Vang Vieng…Going Down The Tourist Tube

On a recent trip to Laos I was lucky enough to visit the beautiful Vang Vieng. The town and its surrounding country side are stunning, and well worth the bumpy bus ride, however traditional culture is now hanging by a thread as a result of the growing popularity of ‘tubing’.

The gentle sounds of young locals fill the air as they bathe in the flowing river, while local merchants immerse themselves in various handicrafts and street stalls. Hordes of tourist buses take their turn hurtling down the town’s rugged terrain, though nothing will disturb the silence of this quiet sanctuary-a potent reminder of the sheer beauty of nature, if only for half a day.

As the sun sets behind a range of glorious mountain tops a cluster of stars can be seen illuminating the unblemished night sky.   Suddenly, the music rises in a crescendo of bass and electronic beats as the animals come out to play. Local residents retreat to their homes as the streets begin to buzz with the excited screams of half-naked back-packers carrying an assortment of rubber tubes. The picturesque countryside becomes a blur of flashing neon lights and the only trace of traditional culture can be found on the sign of the local pizza shop, reading “Home grown traditional weed for cheap price.”

This is Vang Vieng.

In most countries around the world, particularly the emerging nations of Southeast Asia, the word ‘tourist’ is perceived in a positive light-as an intrinsic part of economic growth, a valuable source of multiculturalism and (perhaps most importantly) a way to share and exchange cultural values and beliefs.  However, to the local people of Vang Vieng ‘tourist’ has become a dirty word. It has become a reminder that their traditional farming village, surrounded by stunning natural scenery and sitting on the Nam Song River, has become a cultureless scene of opium topped pizzas, beer bongs and debauchery.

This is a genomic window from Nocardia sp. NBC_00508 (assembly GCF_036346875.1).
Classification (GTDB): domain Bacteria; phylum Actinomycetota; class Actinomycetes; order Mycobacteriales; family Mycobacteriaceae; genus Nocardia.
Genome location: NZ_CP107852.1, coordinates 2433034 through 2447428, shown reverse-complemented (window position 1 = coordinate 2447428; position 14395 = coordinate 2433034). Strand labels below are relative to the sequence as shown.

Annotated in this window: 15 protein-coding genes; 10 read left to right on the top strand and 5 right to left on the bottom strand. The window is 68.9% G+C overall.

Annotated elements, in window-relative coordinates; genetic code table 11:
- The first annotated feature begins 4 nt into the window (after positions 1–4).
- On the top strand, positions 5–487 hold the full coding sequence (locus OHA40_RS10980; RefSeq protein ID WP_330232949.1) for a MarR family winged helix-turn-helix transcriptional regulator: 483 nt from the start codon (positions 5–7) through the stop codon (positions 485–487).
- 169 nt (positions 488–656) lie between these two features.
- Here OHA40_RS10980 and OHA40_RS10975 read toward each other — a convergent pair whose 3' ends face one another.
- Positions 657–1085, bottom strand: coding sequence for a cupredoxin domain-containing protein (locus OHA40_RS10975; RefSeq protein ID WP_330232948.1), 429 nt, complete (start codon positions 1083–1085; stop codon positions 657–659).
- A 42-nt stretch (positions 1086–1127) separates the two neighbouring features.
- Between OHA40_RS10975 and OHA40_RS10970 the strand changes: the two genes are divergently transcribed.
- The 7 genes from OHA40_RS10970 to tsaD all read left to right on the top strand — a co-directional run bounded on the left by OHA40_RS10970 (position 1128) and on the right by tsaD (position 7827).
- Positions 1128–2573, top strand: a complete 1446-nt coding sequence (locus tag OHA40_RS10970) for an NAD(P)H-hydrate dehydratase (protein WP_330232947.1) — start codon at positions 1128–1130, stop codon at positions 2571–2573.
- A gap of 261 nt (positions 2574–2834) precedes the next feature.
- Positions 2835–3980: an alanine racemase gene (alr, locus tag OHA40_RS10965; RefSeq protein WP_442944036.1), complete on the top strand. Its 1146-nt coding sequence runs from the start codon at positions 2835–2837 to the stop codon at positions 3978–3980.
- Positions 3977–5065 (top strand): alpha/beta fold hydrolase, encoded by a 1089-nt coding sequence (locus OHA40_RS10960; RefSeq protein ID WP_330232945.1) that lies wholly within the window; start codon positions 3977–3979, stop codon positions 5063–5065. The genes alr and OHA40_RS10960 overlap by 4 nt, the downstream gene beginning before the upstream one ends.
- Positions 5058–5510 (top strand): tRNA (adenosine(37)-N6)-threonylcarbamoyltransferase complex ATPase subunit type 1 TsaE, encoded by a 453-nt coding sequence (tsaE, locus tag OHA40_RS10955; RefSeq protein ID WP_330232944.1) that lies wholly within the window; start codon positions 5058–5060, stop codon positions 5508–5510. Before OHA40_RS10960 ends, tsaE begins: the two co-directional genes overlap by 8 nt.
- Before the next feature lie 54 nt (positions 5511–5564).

So how has this sleepy farming village transformed so dramatically?

Initially, adventure junkies began arriving in Vang Vieng to scale the spectacular mountains and explore the many caves that line its picturesque country side. Or they would come to relax in the quiet, traditional lifestyle of Laos and its people.

The town is not so traditional now, nor is it quiet.

It is widely believed that this sudden influx in tourism was an accumulative result of the popular river activity ‘tubing’, which was accidently introduced to the world in 1999 by local farmer Thanongsi Sorangkoun, who bought some tubes for his workers to float down the river with after a hard day of work.

Little did he know that this gesture would soon become a world-wide tourist phenomenon.

It took local guest houses a little over a month to appreciate the value in this simple idea, and it wasn’t long before flocks of tourists could be seen gliding down the once quiet Nam Song River in rubber tubes.

Cambodian born Vanny Mann has been leading tour groups through Vang Vieng for eleven years, and he believes that the effect of tourism on the town’s culture has been enormous.

“Tubing is a good idea and it is easy to see how travellers enjoy this activity. It brings lots of money to help with the development of Vang Vieng and Laos but it has exploded. People are getting too drunk and destroying local culture and themselves,” says Mann.

The tubing office in Vang Vieng says that during peak season there are over 500 tube rentals per day, and it soon becomes obvious that once on the river all bets are off.